Heya CCCC Forum, I recently bought a 1955 37ft Chris Craft and she is in desperate need of a makeover.

My question today is if I sand everything all at once (i.e., bottom, bootstripe, top hull, top decks and wood for brightwork) when I haul her in the spring in preparation for refinishing, how long can the sanded / prepped surfaces sit before they have to be refinished? Thanks for any input.

Rick Stevens

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Long time since I worked on a wood boat, but I would say it depends on two things: 1, if you sand down to bare wood, and 2, if the boat is covered so rain doesn't get to it. Bare wood exposed to rain is not going to be happy and will probably need resanding after a week, maybe less. That's just a guess based on general woodworking experience, not necessarily boat experience. If you go to bare wood, best to get some kind of finish on it asap.

Hi 

The most important thing is to monitor the moisture content of the wood hull. 

In the winter if you strip the hull and it will dry out exponentially.  

At my shop we humidity the air to around 50 % 

This gives us an average reading on all wood in the shop at around 12-15%.

Before you do any finish work just make sure the boat always thinks its mid summer with good realitive humidity .this will keep excessive splitting from occurring and will greatly increase the life of paint and varnish . The idea is to get the boat as close to the middle of the typical humidity spectrum as you can so once the boat is painted/varnished the finish will only have to have enough elasticity to expand or contract half of what the boat does while the seasons change.

Thanks Jim. The only wood I plan to take down to bare is the brightwork.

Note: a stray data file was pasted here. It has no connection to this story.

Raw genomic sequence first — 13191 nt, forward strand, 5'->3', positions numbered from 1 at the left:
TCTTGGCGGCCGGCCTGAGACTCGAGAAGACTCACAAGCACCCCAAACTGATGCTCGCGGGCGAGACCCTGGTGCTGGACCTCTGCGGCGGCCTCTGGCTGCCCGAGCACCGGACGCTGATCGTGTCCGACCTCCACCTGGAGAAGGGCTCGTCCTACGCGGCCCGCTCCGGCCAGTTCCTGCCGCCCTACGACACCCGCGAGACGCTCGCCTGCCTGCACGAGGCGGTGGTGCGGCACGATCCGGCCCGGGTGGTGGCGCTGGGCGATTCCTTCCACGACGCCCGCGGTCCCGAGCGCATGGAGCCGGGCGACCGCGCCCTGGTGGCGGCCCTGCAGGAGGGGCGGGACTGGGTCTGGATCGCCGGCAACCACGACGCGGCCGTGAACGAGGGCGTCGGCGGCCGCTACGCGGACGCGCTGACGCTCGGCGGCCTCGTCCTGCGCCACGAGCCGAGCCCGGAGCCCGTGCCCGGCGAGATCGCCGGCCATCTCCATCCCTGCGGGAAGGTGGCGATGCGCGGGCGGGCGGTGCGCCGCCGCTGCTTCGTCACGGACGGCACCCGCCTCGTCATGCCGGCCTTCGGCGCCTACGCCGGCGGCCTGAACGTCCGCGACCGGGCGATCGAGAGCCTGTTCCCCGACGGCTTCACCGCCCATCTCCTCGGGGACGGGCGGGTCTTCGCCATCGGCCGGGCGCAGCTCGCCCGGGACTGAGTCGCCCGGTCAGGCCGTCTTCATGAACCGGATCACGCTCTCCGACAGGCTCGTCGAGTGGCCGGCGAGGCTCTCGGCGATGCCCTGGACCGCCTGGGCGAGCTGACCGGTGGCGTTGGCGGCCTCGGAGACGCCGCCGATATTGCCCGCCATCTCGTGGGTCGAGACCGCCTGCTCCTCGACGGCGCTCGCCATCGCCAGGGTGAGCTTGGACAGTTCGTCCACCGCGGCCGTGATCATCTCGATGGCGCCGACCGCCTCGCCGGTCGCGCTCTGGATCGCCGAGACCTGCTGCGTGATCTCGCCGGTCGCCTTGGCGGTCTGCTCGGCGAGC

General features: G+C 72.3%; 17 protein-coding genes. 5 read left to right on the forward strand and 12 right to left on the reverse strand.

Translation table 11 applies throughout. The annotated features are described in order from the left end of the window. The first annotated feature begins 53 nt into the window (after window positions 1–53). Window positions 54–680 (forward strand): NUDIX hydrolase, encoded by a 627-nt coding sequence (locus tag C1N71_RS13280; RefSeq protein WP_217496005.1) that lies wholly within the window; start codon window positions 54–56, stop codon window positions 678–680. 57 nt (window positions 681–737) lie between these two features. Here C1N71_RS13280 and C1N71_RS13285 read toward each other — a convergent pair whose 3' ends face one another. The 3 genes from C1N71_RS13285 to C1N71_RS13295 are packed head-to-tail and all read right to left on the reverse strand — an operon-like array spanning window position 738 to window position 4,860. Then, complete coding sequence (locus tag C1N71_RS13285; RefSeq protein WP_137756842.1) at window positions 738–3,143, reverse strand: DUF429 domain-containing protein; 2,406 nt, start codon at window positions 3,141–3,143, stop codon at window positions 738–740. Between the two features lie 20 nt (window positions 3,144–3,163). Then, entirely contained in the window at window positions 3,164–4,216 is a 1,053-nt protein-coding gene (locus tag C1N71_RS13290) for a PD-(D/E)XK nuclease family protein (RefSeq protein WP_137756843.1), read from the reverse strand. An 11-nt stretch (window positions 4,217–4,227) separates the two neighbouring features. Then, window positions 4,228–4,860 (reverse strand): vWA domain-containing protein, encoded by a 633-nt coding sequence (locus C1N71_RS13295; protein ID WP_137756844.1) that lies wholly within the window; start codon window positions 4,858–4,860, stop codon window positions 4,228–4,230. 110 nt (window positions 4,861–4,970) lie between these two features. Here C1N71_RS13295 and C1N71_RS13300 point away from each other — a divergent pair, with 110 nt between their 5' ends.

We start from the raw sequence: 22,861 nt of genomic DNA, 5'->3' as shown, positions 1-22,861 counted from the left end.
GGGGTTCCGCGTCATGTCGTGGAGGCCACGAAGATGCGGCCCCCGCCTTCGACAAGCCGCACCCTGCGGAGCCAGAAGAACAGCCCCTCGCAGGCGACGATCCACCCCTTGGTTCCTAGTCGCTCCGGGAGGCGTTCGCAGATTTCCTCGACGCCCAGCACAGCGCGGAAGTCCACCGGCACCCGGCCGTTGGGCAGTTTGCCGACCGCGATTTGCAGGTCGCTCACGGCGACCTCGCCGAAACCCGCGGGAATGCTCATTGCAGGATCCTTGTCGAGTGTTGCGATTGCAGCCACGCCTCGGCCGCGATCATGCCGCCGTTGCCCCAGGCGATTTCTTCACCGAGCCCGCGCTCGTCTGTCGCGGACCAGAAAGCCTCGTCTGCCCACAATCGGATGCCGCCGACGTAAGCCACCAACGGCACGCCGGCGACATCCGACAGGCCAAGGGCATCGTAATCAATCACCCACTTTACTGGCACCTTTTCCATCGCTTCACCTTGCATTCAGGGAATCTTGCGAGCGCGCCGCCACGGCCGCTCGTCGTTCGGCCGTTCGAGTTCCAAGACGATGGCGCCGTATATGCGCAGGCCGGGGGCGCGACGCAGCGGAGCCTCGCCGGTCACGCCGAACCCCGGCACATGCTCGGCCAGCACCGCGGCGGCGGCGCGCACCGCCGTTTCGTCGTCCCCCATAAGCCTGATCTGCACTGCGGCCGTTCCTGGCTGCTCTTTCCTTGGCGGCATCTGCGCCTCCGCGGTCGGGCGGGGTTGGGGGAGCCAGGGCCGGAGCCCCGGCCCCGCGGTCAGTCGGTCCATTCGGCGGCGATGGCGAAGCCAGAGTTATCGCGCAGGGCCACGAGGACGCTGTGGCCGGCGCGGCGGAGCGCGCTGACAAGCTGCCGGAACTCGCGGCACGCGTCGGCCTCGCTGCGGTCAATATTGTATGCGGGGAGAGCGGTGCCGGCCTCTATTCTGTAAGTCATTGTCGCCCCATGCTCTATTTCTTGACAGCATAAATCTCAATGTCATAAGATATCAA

Thanks Jeremy. I had not considered humidity, until now.

Jeremy Goldstein said:

Hi 

The most important thing is to monitor the moisture content of the wood hull. 

In the winter if you strip the hull and it will dry out exponentially.  

At my shop we humidity the air to around 50 % 

This gives us an average reading on all wood in the shop at around 12-15%.

Before you do any finish work just make sure the boat always thinks its mid summer with good realitive humidity .this will keep excessive splitting from occurring and will greatly increase the life of paint and varnish . The idea is to get the boat as close to the middle of the typical humidity spectrum as you can so once the boat is painted/varnished the finish will only have to have enough elasticity to expand or contract half of what the boat does while the seasons change.

My hat is off to you! Rick, you are to be commended for preserving a valuable piece of Chris Craft history. As a former owner of three Constellations, I can appreciate the commitment of time, effort and money your project will require.

I, and probably many others on this site, would appreciate noting your progress and photos of your work. There is no such thing as too many photos.

Jay

Thanks Jay, appreciate that; looking forward to spring when I can get started on all the work. My wife says "cha ching" every time I mention something I need to do or purchase. It's her fault; she said I needed a hobby.

Rick

Great looking boat also the last of the post war trunk cabin express cruisers

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